The operation of system 50 and of ignition control circuit 52 is identical in many respects to the operation of system 10 and of the ignition control circuit 12 of FIG. 2. For example, the EST buffer circuit 14 is responsive to the EST signal to supply a buffered EST signal ESTB to gate drive circuit 20 which is, in turn, responsive thereto to supply a gate drive signal GD to the gate 22 of IGBT 24 to thereby turn on IGBT 24 an begin conducting coil current IC therethrough from battery voltage VBATT, through primary coil 30 and through sense resistor RS to ground potential. The sense voltage VS increases due to the increasing coil current IL through primary coil 30, and when VS reaches a reference voltage within trip voltage circuit 54, VTRIP switches state. When VTRIP changes state, this causes the gate drive circuit 20 to turn off or deactivate the gate drive voltage GD so as to inhibit the flow of coil current IC through the primary coil 30 and coil current switching device 24. This interruption in the flow of coil current IC through primary coil 30 causes primary coil 30 to induce a current in a secondary coil coupled thereto (not shown), wherein the secondary coil is responsive to this induced current to generate an arc across the electrodes of a spark plug connected thereto (not shown). Unlike the comparator 36 of ignition control circuit 12, however, the trip voltage circuit 54 of ignition control circuit 52 is configured such that the trip voltage signal VTRIP is a function of battery voltage VBATT, temperature and engine speed level. The functional relationship between VTRIP and the combination of battery voltage and temperature is defined, in accordance with the present invention, such that the trip voltage VTRIP follows variations in coil current IC due to changes in battery voltage VBATT and temperature. Given that under low battery/high temperature operating conditions there is a fundamental limitation in the amount of energy that may be stored in the primary coil 30, terminating the current charging period at a coil current level lower than the “normal” trip level represents no additional loss in system performance. Additionally, if other system functions require termination of the dwell event after a period that is no longer than the time required to charge the primary coil 30 to the maximum achievable coil current level, a modified coil current trip mode of operation is desirable over a time-based control method. The trip voltage circuit 54 of the present invention is designed to provide for the termination of coil current charging period as a function of battery voltage and temperature without the need for timing circuitry. Additionally, due to heating of the ignition coil that may occur at high engine speeds, the ignition control circuit 52 of the present invention is designed to further reduce the coil current trip level as a function of engine speed so as to reduce the average power dissipated in the ignition coil.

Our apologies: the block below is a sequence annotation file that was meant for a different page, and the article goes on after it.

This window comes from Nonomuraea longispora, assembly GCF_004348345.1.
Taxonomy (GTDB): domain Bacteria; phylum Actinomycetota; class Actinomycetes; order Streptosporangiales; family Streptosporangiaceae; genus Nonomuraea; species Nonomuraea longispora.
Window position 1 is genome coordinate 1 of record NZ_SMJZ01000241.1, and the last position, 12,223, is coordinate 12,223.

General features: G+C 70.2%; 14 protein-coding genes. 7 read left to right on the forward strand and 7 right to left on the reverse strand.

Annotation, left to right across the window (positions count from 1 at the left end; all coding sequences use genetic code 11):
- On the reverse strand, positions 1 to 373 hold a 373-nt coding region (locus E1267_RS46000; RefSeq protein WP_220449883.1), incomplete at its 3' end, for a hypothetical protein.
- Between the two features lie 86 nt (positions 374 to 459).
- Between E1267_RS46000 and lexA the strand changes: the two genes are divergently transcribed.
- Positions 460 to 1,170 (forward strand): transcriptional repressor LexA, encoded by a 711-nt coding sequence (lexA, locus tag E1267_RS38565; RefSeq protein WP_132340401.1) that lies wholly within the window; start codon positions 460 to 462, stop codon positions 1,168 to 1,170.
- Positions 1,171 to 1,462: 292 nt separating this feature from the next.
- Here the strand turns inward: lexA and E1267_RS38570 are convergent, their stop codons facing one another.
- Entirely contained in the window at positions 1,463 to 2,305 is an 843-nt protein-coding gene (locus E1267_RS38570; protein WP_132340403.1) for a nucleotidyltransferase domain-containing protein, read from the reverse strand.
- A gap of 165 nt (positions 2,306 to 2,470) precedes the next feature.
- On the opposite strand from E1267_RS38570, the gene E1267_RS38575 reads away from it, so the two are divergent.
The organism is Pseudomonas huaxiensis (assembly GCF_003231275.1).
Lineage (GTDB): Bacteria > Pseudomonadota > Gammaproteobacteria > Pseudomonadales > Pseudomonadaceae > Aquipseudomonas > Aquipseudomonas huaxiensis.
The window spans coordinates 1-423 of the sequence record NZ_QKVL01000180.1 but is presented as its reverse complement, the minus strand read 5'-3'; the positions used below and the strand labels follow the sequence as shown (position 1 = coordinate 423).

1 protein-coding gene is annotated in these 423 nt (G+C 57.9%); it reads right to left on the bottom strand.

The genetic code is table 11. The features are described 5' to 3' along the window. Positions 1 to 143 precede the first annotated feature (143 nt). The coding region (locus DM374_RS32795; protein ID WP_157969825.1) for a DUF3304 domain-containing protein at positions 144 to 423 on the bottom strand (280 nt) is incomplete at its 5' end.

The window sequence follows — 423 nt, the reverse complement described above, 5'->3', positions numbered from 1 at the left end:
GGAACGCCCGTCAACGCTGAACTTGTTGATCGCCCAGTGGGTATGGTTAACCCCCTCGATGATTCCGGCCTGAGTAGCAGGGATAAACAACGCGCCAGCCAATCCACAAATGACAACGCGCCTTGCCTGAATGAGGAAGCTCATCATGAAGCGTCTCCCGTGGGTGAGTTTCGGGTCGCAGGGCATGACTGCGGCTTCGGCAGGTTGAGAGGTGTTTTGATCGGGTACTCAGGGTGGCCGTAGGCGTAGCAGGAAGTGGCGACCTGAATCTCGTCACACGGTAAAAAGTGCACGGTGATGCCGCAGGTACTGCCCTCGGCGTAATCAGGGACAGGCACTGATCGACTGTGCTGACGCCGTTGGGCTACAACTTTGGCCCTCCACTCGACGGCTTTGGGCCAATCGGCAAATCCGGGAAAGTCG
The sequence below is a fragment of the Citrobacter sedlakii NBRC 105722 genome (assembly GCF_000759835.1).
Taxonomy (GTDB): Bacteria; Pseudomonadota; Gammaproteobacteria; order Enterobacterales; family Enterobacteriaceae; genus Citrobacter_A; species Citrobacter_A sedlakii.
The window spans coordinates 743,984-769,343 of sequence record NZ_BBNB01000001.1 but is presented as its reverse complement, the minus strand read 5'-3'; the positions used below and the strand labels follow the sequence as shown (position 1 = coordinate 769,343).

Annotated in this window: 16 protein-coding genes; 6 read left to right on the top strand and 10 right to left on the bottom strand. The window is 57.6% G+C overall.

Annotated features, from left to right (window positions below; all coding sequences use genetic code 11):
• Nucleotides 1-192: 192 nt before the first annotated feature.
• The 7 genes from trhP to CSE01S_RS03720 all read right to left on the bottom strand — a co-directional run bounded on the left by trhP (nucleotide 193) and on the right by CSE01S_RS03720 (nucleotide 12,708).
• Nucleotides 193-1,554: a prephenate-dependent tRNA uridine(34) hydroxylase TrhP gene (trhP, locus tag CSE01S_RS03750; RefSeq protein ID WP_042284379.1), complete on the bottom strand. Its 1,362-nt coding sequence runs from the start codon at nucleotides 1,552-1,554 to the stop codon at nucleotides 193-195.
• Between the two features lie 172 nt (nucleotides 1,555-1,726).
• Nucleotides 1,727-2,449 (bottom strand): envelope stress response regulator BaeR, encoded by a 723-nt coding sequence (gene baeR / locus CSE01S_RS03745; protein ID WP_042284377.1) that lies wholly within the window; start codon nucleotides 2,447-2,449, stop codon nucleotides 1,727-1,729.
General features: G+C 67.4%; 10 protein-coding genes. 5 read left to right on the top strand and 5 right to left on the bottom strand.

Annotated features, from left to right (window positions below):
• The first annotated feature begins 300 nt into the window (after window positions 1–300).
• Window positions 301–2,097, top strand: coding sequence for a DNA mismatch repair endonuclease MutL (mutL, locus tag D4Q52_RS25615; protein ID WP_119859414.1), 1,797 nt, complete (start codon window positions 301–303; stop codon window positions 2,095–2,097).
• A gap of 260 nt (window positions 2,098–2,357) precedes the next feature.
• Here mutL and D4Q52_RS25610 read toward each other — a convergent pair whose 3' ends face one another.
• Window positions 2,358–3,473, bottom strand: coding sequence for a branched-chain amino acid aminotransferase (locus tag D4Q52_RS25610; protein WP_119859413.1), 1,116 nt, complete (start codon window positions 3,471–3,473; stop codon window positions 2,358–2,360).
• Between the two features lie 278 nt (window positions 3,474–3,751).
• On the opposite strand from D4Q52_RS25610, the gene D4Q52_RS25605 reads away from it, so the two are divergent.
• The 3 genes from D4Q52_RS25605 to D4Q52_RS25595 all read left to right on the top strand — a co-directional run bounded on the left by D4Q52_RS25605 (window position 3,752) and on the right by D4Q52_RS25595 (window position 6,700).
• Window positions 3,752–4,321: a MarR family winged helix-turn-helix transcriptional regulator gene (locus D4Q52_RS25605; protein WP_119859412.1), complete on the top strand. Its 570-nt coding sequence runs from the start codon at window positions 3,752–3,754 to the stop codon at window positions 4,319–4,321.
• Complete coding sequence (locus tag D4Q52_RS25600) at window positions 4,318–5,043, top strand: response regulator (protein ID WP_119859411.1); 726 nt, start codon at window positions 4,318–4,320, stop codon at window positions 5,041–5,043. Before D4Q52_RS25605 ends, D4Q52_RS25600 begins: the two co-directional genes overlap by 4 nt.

The particular characteristics of the battery voltage and temperature dependent behavior of trip voltage circuit 54 are generally determined by the specific structural and operational characteristics of the ignition coil. An example of typical battery voltage and temperature requirements, however, are illustrated in FIG. 3 for one known ignition coil embodiment, although it is to be understood that such requirements may require modification for use with other ignition coil embodiments. Those skilled in the art will recognize that such modifications will be within the knowledge of a skilled artisan, and that all such modifications are intended to fall within the scope of the present invention.